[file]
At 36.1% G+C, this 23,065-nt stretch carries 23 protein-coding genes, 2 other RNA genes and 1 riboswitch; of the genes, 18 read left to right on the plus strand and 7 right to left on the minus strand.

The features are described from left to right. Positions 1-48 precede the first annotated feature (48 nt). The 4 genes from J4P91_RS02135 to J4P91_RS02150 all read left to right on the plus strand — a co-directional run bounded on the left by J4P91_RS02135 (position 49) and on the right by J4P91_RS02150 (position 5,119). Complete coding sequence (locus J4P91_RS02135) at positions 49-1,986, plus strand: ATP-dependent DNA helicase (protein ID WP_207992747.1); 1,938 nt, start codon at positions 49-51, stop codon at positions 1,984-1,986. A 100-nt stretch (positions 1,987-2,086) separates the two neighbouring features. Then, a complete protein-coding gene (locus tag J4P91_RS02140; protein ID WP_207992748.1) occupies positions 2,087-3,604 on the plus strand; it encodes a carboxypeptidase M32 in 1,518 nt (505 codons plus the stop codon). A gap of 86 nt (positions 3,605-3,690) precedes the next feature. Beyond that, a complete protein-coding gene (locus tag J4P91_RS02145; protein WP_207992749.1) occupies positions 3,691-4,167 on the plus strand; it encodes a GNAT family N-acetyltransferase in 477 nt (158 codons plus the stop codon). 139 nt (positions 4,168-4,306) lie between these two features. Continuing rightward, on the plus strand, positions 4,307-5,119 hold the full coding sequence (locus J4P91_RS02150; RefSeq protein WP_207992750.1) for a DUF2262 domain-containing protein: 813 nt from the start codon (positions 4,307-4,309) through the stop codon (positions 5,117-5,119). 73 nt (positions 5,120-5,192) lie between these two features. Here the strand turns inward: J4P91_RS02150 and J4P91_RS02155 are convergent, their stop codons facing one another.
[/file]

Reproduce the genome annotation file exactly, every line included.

At 36.1% G+C, this 23,065-nt stretch carries 23 protein-coding genes, 2 other RNA genes and 1 riboswitch; of the genes, 18 read left to right on the plus strand and 7 right to left on the minus strand.

The features are described from left to right. Positions 1-48 precede the first annotated feature (48 nt). The 4 genes from J4P91_RS02135 to J4P91_RS02150 all read left to right on the plus strand — a co-directional run bounded on the left by J4P91_RS02135 (position 49) and on the right by J4P91_RS02150 (position 5,119). Complete coding sequence (locus J4P91_RS02135) at positions 49-1,986, plus strand: ATP-dependent DNA helicase (protein ID WP_207992747.1); 1,938 nt, start codon at positions 49-51, stop codon at positions 1,984-1,986. A 100-nt stretch (positions 1,987-2,086) separates the two neighbouring features. Then, a complete protein-coding gene (locus tag J4P91_RS02140; protein ID WP_207992748.1) occupies positions 2,087-3,604 on the plus strand; it encodes a carboxypeptidase M32 in 1,518 nt (505 codons plus the stop codon). A gap of 86 nt (positions 3,605-3,690) precedes the next feature. Beyond that, a complete protein-coding gene (locus tag J4P91_RS02145; protein WP_207992749.1) occupies positions 3,691-4,167 on the plus strand; it encodes a GNAT family N-acetyltransferase in 477 nt (158 codons plus the stop codon). 139 nt (positions 4,168-4,306) lie between these two features. Continuing rightward, on the plus strand, positions 4,307-5,119 hold the full coding sequence (locus J4P91_RS02150; RefSeq protein WP_207992750.1) for a DUF2262 domain-containing protein: 813 nt from the start codon (positions 4,307-4,309) through the stop codon (positions 5,117-5,119). 73 nt (positions 5,120-5,192) lie between these two features. Here the strand turns inward: J4P91_RS02150 and J4P91_RS02155 are convergent, their stop codons facing one another.